Last Saturday, I attended “A Splendid Feast” at the Elling House in Virginia City. Held in the sprawling Gothic Revival home originally occupied by John & Mary Elling and their ten children, the event is an annual fundraiser for the nonprofit Elling House Arts & Humanities Center. The home and its expansive yard, now owned by Toni James (who also owns Rank’s Mercantile), sit on 26 city lots.
“It’s a multiuse house at this point,” laughs James, who bought the house in 1995 and now lives upstairs in the former maids quarters. In addition to A Splendid Feast, the Center hosts a Chautauqua the third Saturday of each month January through April, monthly Literary Events & Art Shows May through September, and one of Montana’s best Haunted Houses in October. It’s also an Inn too (one room so far, and I’m proud to say I was the first registered guest last August; more on this in a forthcoming post).
A Splendid Table was first held five years ago, before Toni had an adequate kitchen stove. Chef Amy Kelley—a VC resident who with her husband Scott owns The Gravel Bar and Banditos in Ennis—volunteers her time for this event and had to cook food off-premises until last year. “I feel spoiled now!” laughs Kelley, who somehow churns out gourmet cuisine in the house’s still-dated kitchen. “I just love this house, the history, the charm, and this event embodies the whole spirit of Christmas. It’s 100% put on by small-town volunteers, and it just amazes me how so few people can pull together such a spectacular evening.”
Held the third Friday and Saturday each December, the event kicks off around 5:30 when guests park in the back lot and are lead to the house by dozens of glowing ice luminaries. Bundled in heavy coats and snow boots and carrying bottles of wine, attendees walk up the steps of the twinkling porch and through the door where coats are taken. Bottles of wine are whisked away and tagged as guests are escorted into the glowing parlor and offered a glass of their wine or a cup of wassail. A fire crackles in the fireplace, the rooms—decorated by Debbie Rogers and Chris Stadler—positively glow with golden light, sparkling evergreen swags, shiny glass ornaments and holiday cheer.
After a good long while, it’s time to sit down for dinner. Board President Judy King—dressed festively as Mary Elling, who entertained guests in the very ballroom where we sat—welcomed us with a Charles Dickens quote and a toast before Stacy Gatewood gave us a rundown on the menu. Our $50 tickets entitled us to Wassail and a 4-course meal of Wild Mushroom Bisque; salad with Butter Lettuce, Pears, Pomegranate Seeds, Red Onion, Blue Cheese and a Citrus Vinaigrette; Cornish Game Hen with Huckleberry Port Glaze, and dessert of either Rum Cake or Lemon Pear Gingerbread.
The food was exceptional! Conversation hummed, glasses clinked, wait staff buzzed back and forth filling wine glasses and baskets of freshly baked bread. Coffee was served and guests lingered before once again piling on winter layers and heading out into the brisk night air. As each of us approached the door, we were given a handmade ornament made of decoupage sheet music tied with a red ribbon: the perfect memento from a perfect evening.
Though she doesn’t have a liquor license, Lisa Snow opened Livingston’s greenest drinking establishment 12 days ago in the former Drawing Room—a jewel box-sized gift shop on Callendar Street. But instead of alcohol, Snow serves up $2.50 shots of wheatgrass with a chaser of green apple slices on the side. Yup, Livingston up & got itself a juice bar!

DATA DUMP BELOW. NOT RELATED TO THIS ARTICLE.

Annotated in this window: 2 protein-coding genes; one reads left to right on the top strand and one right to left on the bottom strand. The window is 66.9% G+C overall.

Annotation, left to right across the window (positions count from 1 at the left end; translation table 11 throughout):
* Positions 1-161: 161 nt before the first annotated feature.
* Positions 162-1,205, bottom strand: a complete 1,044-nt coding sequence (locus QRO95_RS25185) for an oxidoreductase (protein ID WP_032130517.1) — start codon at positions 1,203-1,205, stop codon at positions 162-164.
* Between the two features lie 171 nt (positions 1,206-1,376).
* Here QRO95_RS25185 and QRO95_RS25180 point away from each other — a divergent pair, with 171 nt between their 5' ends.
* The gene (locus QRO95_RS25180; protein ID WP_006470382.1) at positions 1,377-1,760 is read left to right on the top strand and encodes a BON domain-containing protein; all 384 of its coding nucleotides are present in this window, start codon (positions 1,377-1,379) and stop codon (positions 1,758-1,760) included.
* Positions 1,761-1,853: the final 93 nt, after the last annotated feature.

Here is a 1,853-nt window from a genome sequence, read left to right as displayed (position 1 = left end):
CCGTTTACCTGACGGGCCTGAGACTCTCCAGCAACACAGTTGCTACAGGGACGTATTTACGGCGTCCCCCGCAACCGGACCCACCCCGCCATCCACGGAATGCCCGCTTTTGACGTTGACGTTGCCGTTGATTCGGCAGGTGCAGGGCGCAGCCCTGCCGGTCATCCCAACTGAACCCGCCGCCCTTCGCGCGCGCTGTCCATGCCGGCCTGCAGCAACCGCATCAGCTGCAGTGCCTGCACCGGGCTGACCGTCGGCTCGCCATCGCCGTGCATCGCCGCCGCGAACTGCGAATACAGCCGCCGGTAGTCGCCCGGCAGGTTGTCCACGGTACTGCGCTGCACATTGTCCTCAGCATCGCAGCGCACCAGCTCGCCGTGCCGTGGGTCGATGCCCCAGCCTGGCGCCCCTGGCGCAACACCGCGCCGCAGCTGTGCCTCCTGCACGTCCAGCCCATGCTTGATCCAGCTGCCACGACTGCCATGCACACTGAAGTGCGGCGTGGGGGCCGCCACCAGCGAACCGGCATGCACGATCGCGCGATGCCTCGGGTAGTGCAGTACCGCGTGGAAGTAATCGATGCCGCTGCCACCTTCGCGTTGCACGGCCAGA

Can’t say I’ve ever been crazy for juice, but I now find myself regularly parked in the corner booth working on my iPad asking the bartender to spike my drink with Maca, or Spirulina. Next to me might be a guy fresh off a spinning bike at Firehall Fitness across the street or a student with oil pastels strewn across her table.
“We kind of went with a Music & Cocktail Theme with drink names,” says Snow, a petite mother of four with a passion for raw food, local ingredients and local art. Juices come in 8, 12 or 16 oz. glasses and include Ginger n’ Juice(carrot, apple, pear, ginger), We Got the Beet (beet, apple, cranberry & ginger) and the popular Greentini (pineapple, kale, cucumber, celery, & green apple). She also offers Juice Fasts for $30/day which incorporate these three cocktails + a Double Elixir (two shots of wheatgrass in fresh apple juice.)
It’s no wonder the healthy concoctions are so scrumptious; Snow’s 12-year-old son Grant was “head tester”. “He’s really picky and won’t eat fruit or vegetables. Smoothies are one of the few ways I’ve always gotten them into him,” she says. “I was surprised; he even drank a Hurricane the other day, and that has spinach!” (The fact that it also has mango, coconut water, coconut & banana might also have something to do with it.)
In addition to Wheatgrass Shots & the Elixir, Saloon Specials also include a $3.00 Young Thai Coconut. (Snow whacks the top off a coconut and sticks a straw in it; more electrolyte-dense than Gatorade + loaded with lactic acid; nature’s hangover tonic!)
The menu lists five 16 oz. Smoothies for $6.50 each. My favorite is the Man in Black (espresso, cashew milk, banana & raw chocolate)—but the Lavender Blue, made with Montana huckleberries and blueberries, cashew milk, banana & lavender, and Little Red Corvette (Montana cherries, cashew milk & raw chocolate) are tempting.
“I’m still in awe of our state and how much fresh produce we can get,” says Snow hoisting a tray of wheatgrass grown by a local woman who uses nutrient-dense soil from Planet Natural in Bozeman. “I get my bee pollen from a local beekeeper at our farmers market. I can get carrots, beets, apples, blueberries [and kale in summertime] from Field Day Farms in Bozeman, and my lavender comes from Hill Botanical.”
Snow points out a glass cake stand on the counter holding raw chocolates laced with herbs, local honey, ginseng, & cordyceps mushrooms “These come from Hill’s, too,” she says, noting the best-seller: an aphrodisiacal variety named “Broad Balls” for Broad Comedy, a Bozeman all-female sketch comedy troupe.
Snow wanted to create a space where her friends and neighbors would want to hang out, as well as incorporate as many local elements as possible. The narrow space is still a gift shop up front, but it now boasts the coolest carpet in all of Montana: a peacock-feather print chosen by Gigi Aelbers Kellett of Synergigi Interior Design. “Gigi took my vision and flew with it,” Snow says.